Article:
November 18, 2012
Argos more about performance than destiny
By Steve Simmons, QMI Agency
MONTREAL - The screams were heard on the field, and underneath the stands, and all the way down the hallway as the Double Blue danced their way into the Argos dressing room late on a championship Sunday afternoon.
“We’re going to The Show” several players shouted.
“It’s our time now.”
“One more to go.”
“See y’all at the Cup.”
“Suck that, Montreal.”
They ran and yelled, hugged and skipped their way off the field at the Olympic Stadium, strutting shockingly into the historic 100th Grey Cup. The appearance that seemed so impossible a year ago. The plan that seemed so far fetched, so far a reach. The symmetry that all the Grey Cup people had hopes for, but couldn’t have seen it delivered.
But here are the Argos, from last place to first in the East, with a rookie coach and an old quarterback, with the smallest big man in the Canadian Football League, with the owner of two teams in an eight-team league, at home, playing next Sunday before the kind of sellout crowd they can never generate on their own.
Here are the Argos, back in Toronto for a Grey Cup game. How long has it been in this championship-starved city? It has been 30 years since Toronto played a Grey Cup game at home. They lost that one to Edmonton.
And it's been 60 years since they won a championship at home. That was against Edmonton, also. This is Toronto playing host to the Grey Cup for the 46th time. It’s been forever since it mattered the way this week seems to matter.
And here are the Argos, forever looking to be loved, fighting for a headline in a city that doesn’t always pay attention or pay for tickets, back on the front pages. Relevant, in the mainstream, if only for seven more days.
This is precisely why the club went out and paid heavily for quarterback Ricky Ray, why they invested in the rookie coach, Milanovich. On the first day of training camp, Milanovich asked his room full of players and coaches to raise their hands if they had ever won the Grey Cup. A whole lot of hands went up.
He knew then they had a chance to get this far, to get to the most elaborate Grey Cup Week in history. He knew it. No one else seemed to believe.
“It’s destiny,” said Chad Owens, the most outstanding player in the East and the most outstanding in Sunday’s Eastern final 27-20 defeat of Montreal. He caught a record 11 passes for 207 yards, ran back kicks and punts for another 139 yards and had more individual yards than the legendary Anthony Calvillo passed for. The yardage leader put up 346 yards and he was the guy Montreal had gameplanned to stop.
“I believe in that, destiny, man,” Owens screamed in the dressing room. “I believe coach Milanovich was brought here for a reason. I believe Ricky Ray got here for a reason. All this, everything that happened this year, happened for a reason. Adriano Belli, coming back, everything, everything for a reason.”
Destiny, maybe: But the best of the Argos came out to play on Sunday, the way the best players must come out when it matters most. It was more performance than it was destiny.
Ray was unflappable, even more than usual, passing for just under 400 yards on an afternoon of pressure and even more pressure. And he threw no interceptions, despite the seven and eight man rushes he faced all game long.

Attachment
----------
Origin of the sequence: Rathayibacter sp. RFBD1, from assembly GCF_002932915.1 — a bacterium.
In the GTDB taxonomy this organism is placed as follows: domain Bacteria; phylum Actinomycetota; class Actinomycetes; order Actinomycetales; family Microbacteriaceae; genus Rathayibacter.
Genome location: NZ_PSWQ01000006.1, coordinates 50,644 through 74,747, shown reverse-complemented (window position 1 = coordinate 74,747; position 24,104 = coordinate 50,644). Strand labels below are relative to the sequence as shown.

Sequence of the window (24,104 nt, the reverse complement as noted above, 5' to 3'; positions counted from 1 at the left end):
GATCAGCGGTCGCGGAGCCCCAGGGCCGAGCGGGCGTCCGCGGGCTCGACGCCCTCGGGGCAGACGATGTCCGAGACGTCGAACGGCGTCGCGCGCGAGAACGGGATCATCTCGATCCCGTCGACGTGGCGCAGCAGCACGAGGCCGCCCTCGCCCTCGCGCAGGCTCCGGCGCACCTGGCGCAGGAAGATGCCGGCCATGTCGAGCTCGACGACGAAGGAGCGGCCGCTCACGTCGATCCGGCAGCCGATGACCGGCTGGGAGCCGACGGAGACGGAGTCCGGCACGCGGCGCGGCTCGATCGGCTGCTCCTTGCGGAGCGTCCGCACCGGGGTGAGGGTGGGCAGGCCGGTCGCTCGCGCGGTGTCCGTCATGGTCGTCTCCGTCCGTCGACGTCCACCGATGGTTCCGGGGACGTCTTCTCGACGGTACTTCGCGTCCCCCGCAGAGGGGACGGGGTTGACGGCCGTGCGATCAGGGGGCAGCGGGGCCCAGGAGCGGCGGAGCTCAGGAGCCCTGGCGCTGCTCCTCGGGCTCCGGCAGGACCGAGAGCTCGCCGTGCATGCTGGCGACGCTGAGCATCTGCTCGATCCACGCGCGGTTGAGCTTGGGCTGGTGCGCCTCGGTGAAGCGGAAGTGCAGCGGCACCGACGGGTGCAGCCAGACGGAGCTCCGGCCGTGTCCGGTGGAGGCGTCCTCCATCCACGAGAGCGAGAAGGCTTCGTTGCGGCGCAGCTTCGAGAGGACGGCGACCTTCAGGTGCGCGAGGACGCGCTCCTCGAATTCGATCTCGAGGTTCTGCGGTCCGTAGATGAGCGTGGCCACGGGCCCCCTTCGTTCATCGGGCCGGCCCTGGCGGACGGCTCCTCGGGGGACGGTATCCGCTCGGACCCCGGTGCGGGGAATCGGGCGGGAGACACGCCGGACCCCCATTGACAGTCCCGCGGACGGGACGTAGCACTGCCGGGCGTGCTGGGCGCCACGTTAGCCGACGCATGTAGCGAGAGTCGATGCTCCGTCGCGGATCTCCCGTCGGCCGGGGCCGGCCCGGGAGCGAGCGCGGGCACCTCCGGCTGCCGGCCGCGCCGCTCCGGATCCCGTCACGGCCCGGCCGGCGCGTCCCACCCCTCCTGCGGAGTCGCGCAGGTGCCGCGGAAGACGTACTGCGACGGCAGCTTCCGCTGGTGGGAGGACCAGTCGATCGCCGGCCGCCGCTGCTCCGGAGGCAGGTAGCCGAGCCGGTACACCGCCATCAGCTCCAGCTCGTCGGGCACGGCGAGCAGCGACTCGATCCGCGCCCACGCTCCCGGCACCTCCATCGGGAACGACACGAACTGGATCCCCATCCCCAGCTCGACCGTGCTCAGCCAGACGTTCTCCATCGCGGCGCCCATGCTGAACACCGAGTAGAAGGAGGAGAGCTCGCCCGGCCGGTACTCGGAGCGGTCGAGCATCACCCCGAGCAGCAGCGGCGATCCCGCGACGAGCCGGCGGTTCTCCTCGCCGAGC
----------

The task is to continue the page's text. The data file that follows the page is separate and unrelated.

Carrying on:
The Chads, Owens and running back Kackert, bounced back and forth, rotating which was going to make the great play. Owens’ largest gain was as 70-yard catch and run. Kackert’s largest was a 51-yard run: He also had a 49-yard touchdown run. Kackert ended up with 139 yards on the ground.
Ray, Owens and Kackert: The big offensive guns, at their best on the biggest day.
On defence, if it wasn’t Marcus Ball making a big play, it was Armond Armstead or Ronald Flemons or by barely tipping a football that could have sent the game to overtime, the defensive back, Pacino Horne.
It was, as Kackert pointed out loudly in the noise of the locker room, “everyone. Everyone contributed something.”
But it all goes back to the trade announced last December, with Ray coming to Toronto in the confusing deal that got Eric Tillman fired in Edmonton. You can’t win without a quarterback and finally the Argos had one.
“To know that we’d be at this point,” said Ray, “nobody knew that. We just tried to do what we needed to do.
“There’s a lot of good players out there they could have traded for. All I know is, one team wanted me, one team believed in me. I was never going to be coming in here and taking this anywhere on my own. I’m just one guy. If I were that great, I’d be going to the Grey Cup every year.”
He may be that great and he is going to the Grey Cup this year. Just as it was planned by dreamers and schemers who wanted the 100th Grey Cup to be about history, and be about Toronto.
DRINK IT UP: BELLI
Adriano Belli wants to take his Argo teammates out on the town, have them “drink like fools until Wednesday and then start to focus on winning the Grey Cup.”
That’s the plan of the veteran defensive tackle, who has been this route before, and who came out of retirement late in the regular season to join the Argos, not knowing then whether they would get this far.
Belli, who says he’s old and slow, “with a great burst of slow” came to add some personality and some Canadian defensive line play to an Argo team in need of both.
So, why come back?
“A chance to play in the 100th Grey Cup, in my home town, a home town kid, for my home town team. How could I pass that up?” said Belli.
“Thousands of kids would jump at that chance. Even though I’m old and slow, I can add to the mix here and hopefully get a Cup ring.”
But first, a drink or three. And then time to get serious about Sunday’s championship game.